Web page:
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The Forever Password
A password you can never lose and never forget. A perfect solution or a terrible hellscape?
Enter Your Password
How many times a day do you enter a password for something? Unlocking your phone, accessing email and social media, or maybe you have a passcode to open the door to your building. The number of things we have to remember a password for is astounding. There is an entire industry just trying to help us remember our passwords (LastPass, 1Password, etc).
Biometric passwords have been heralded as the solution to the password problem. One identifier that is unique to who we are. It used to be something of science fiction. Fingerprint readers, retinal scanners, voice patters, and DNA tests all used in books, movies, and stories for years as some not so distant future.
The technology has been around for quite some time, but has really become consumer facing in the past 5 years. I thank a large part of that to Apple with their Fingerprint ID and Face ID platforms. They put the idea of biometric passwords in millions of peoples of hands on a device that we unlock numerous times a day.
There are some obvious advantages to biometric passwords.
There is no need to remember or create a password. You're just using a unique identifier that already exists on your body.
It's must faster to scan your fingerprint than type in a password. You can be authenticated and logged into system much faster with biometrics.
I use biometric security daily. It's almost impossible not to use today. But I still have my skepticism of it. I limit what is tied to biometrics. My biggest skepticism being privacy.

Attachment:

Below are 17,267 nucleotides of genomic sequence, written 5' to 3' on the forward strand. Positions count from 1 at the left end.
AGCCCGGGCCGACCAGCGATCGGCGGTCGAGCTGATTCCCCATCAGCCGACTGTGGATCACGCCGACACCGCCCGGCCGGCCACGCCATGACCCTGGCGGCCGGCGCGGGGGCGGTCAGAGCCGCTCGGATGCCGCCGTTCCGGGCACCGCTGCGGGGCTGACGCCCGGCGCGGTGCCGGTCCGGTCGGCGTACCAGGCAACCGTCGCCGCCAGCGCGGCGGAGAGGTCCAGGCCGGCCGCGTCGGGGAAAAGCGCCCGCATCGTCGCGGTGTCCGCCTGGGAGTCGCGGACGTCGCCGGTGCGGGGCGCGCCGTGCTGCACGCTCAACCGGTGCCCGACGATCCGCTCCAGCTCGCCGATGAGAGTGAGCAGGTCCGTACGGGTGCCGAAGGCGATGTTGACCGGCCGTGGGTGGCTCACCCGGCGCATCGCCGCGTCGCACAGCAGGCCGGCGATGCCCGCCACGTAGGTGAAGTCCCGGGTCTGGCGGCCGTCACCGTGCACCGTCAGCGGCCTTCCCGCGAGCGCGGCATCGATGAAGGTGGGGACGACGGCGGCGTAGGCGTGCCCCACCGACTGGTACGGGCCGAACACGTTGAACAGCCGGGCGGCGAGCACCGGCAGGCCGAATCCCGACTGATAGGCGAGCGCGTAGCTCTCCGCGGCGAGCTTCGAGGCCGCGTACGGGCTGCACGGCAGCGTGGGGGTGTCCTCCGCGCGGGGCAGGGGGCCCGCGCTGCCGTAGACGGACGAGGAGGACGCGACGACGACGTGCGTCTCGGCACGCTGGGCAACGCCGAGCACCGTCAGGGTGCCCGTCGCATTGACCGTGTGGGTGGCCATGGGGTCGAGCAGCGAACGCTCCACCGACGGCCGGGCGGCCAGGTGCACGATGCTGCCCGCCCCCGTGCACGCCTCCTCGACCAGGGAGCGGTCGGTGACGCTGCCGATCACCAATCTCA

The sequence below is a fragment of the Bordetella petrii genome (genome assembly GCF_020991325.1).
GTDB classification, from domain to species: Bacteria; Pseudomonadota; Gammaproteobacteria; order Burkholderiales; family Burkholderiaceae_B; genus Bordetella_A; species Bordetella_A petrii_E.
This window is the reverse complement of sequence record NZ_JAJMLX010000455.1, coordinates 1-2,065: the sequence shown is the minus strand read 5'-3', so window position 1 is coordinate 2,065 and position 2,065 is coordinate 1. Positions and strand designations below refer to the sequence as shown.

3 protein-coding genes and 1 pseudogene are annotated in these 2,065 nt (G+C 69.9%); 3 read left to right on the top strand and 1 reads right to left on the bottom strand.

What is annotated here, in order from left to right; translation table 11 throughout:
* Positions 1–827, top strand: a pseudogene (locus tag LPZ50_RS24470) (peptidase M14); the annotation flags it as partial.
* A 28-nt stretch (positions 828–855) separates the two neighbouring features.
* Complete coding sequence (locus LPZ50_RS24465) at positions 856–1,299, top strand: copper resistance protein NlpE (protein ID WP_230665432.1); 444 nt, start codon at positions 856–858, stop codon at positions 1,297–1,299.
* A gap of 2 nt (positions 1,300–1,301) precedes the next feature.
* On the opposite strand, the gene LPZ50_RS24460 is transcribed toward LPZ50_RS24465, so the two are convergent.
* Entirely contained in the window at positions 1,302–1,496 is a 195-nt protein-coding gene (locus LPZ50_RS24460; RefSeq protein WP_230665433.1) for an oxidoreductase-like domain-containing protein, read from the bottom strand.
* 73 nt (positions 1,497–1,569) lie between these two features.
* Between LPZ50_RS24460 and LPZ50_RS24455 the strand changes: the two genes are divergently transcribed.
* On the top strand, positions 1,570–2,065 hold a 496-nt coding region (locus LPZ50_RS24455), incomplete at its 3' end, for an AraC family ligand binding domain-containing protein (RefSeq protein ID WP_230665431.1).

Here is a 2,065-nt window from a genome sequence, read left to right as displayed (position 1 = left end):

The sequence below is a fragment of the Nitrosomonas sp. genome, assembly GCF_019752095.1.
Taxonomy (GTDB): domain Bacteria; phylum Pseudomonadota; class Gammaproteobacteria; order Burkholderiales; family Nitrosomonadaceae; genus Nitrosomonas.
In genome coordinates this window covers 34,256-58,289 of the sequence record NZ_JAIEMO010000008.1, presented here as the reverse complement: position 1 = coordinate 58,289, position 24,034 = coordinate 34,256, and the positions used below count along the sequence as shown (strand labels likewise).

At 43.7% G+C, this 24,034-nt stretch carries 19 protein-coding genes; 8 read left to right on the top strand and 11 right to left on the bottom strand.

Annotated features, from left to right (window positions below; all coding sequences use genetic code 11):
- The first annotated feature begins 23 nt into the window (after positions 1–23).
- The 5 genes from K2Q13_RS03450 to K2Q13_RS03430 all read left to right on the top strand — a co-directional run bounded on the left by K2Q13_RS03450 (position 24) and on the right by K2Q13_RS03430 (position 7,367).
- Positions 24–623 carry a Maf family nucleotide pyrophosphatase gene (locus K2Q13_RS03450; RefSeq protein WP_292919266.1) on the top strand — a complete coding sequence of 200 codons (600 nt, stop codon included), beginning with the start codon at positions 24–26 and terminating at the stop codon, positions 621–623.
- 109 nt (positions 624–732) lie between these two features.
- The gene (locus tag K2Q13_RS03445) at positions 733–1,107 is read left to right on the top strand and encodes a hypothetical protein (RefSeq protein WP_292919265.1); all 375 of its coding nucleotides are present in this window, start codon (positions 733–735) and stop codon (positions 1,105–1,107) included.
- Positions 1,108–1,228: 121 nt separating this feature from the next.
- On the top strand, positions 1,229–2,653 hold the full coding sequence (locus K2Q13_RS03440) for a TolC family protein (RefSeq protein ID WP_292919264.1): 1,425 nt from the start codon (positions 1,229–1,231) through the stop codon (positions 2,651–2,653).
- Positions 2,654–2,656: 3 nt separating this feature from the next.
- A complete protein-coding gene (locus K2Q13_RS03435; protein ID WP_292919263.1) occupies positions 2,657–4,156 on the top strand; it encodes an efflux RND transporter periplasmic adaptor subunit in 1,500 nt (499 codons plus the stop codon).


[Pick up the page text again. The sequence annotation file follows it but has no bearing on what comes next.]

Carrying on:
What happens when you biometric data is used for other purposed other than to log in? The company you are supplying your data to could collapse one day and sell of your data. Or just have a bad quarter and using selling your data as a way to increase profits.
A bigger concern is a data breach of biometric security. What happens when your fingerprint and face scan are free for everyone to download. You can't use that password again, and you can't just reset it. Once a biometric password is created, there's not changing it.
You are also relying on technology to take a biological feature and turn it into 0s and 1s for the computer to understand. These systems aren't perfect. There are examples of these systems making mistakes by letting incorrect people access data or not allowing the actual person to log in. What happens then?
A good way to mitigate some of the data risk is by using multi-factor authentication. Using a secondary password or code with your biometric scan. This will provide far greater security. And if you biometric password is ever leaked, at least your login will still be secured by MFA.
Do you use any biometric passwords? Were you hesitant or all in from the start? Share your experience in the comments.
A thought to leave with, are biometric passwords going to be the last access system we ever need?
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